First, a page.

What Does It Mean When Your Child Has Tattoos?
What do you say when your child shows you at ten years of age the tattoo’s he is designing, then when he begins “inking” his skin at 19, and has 11 tattoos by the age of 22?
In the past Tattoos were mainly for the young and the rebellious. These days you’d have to live under a rock not to notice an increasing number of ‘inked’ people, men and women, and a vibrant, growing community of tattoo artists (and tattoo removal clinics!). This growth has been particularly evident among women with the proportion of Australian women with a tattoo now exceeding that of men.
It was interesting for me to read Trent Cotchin's article in the Herald Sun, revealing the truth about Dustin Martin.
After meeting Dustin in 2009, Trent wrote:
I had seen a picture of him in the paper a few days earlier with a tattoo which reads “Live Free Die Free,” and I remember thinking, “Oh dear.”
He was drafted alongside Ben Cousins, whose stomach tattoo (Such is Life) was pictured in the same paper, and the media immediately drew comparisons.
I remember walking past Jake King that pre-season thinking, “Hell, I’m going to have to get a couple of tattoos just to fit in around here.”
According to Harvard Medical School, here’s what a tattoo on your child does NOT (necessarily) mean:
- It doesn’t (necessarily) say that your child has a severe psychiatric disorder.
- It doesn’t (necessarily) mean that your child is severely disturbed.
- It doesn’t even (necessarily) mean that your child got the tattoo to make you angry.
McCrindle surveys have shown that parents of tattooed Australians, 17% would discourage or strongly discourage their adult children from getting a tattoo. However, almost a third would encourage them to get a tattoo, and just over half of parents would neither promote or discourage their adult children from getting a tattoo if asked for advice.
I have a son, Josh, a creative boy, who loved art at school and has been designing tattoos since he was 10. Josh always wanted tattoos, and I hoped he would grow out of it. But to my dismay, I remember the day Josh came home at 19 and told me he was booked in for his first tattoo. At nearly 22, as written above, Josh now has eleven.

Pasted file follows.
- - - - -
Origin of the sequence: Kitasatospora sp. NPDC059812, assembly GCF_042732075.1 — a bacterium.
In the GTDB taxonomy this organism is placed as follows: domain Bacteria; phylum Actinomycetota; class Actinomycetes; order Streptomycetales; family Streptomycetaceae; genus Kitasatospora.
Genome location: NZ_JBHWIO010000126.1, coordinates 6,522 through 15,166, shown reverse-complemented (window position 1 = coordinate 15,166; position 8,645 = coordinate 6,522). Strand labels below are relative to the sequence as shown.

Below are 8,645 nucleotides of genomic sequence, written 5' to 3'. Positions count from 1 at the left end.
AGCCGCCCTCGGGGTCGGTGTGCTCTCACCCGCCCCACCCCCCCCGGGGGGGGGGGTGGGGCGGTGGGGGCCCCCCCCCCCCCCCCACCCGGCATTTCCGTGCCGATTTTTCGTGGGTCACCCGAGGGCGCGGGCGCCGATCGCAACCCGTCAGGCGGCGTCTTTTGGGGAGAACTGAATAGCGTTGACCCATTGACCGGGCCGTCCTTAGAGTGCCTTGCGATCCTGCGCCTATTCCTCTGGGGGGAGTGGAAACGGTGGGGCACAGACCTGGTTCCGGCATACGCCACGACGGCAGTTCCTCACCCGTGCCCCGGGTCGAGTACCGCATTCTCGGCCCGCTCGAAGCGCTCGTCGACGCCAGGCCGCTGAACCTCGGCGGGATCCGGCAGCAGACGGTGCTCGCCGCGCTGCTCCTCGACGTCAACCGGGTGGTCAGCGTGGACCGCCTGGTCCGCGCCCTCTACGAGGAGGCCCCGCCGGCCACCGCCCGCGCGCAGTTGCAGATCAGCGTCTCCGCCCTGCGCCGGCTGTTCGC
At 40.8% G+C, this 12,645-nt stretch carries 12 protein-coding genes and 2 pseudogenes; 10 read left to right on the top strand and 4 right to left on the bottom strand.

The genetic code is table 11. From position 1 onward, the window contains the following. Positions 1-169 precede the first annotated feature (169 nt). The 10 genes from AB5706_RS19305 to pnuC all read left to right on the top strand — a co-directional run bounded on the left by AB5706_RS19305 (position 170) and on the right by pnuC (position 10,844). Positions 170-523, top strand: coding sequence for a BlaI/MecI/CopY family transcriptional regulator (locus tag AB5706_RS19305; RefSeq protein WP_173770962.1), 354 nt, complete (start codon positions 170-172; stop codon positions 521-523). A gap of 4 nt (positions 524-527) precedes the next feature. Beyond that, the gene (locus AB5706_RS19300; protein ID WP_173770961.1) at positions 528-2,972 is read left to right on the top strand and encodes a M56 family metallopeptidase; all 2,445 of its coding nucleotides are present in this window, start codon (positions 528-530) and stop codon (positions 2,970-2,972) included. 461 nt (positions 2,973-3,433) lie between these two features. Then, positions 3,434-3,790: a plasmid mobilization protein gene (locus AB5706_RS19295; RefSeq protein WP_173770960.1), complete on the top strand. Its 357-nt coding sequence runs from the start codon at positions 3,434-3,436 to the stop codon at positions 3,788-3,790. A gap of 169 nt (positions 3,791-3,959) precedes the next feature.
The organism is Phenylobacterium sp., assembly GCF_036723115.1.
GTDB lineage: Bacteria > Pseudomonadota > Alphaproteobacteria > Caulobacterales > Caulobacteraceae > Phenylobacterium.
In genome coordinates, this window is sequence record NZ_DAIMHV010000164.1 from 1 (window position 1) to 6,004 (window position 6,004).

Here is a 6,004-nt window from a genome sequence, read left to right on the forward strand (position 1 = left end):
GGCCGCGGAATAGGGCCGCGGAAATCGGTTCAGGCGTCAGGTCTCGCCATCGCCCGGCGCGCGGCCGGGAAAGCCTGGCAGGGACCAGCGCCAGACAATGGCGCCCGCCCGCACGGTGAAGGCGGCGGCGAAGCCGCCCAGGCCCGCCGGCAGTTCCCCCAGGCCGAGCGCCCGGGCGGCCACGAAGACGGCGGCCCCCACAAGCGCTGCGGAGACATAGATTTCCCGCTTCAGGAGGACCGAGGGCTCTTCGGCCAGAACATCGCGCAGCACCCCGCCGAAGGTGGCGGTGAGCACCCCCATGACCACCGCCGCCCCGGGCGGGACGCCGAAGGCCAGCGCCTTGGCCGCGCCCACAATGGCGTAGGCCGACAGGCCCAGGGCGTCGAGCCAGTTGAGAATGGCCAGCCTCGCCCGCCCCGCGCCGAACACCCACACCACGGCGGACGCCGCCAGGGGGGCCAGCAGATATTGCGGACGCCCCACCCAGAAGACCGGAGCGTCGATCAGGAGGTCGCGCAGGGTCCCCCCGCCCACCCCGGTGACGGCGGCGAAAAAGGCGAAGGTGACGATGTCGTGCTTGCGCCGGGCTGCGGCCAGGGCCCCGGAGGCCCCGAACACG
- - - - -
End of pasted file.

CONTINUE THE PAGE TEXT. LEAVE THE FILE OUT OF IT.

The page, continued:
Personally, I don't have anything against tattoos. I agree with my older son who says: "I am not committed enough for a tattoo," which is why I don't have any. I wish the best for my children, so they can live a life of happiness, confidence, and non-judgment, giving them every opportunity possible, and for them to be liked by others.
Josh is young, and I know who I was at a young age is not who I am now, and I don't want my son growing up with regrets. My son is perfect the way he is in my eyes. Josh is a great kid, who is sensitive and yes, he is different. I have always known this. But he is chilled out and has been a happy and confident kid. The problem is that I see and hear some people who have always known Josh now judge him for his ink work. Most parents who have a child or children with tattoos would agree.
I just don't want my son to go through life always having people thinking, as Trent said, "Oh dear," when they meet Josh, or Josh having to prove himself a little harder than others due to these judgments.
Josh has always been the first one to help me in the kitchen, prepared to cook for me if I was late from work, and Josh takes care of his beautiful friend, "Jimmy." Jimmy loves Josh and knows he is safe with Josh around. Josh has a great career, a steady girlfriend and is already in the property market. Oh, and he is very happy.
“People often look to the surface and don’t take the time to see what’s within”
Josh has a beautiful friendship group, most of them with tattoos. I have been honored to get to know these kids as once upon a time I too would have judged them.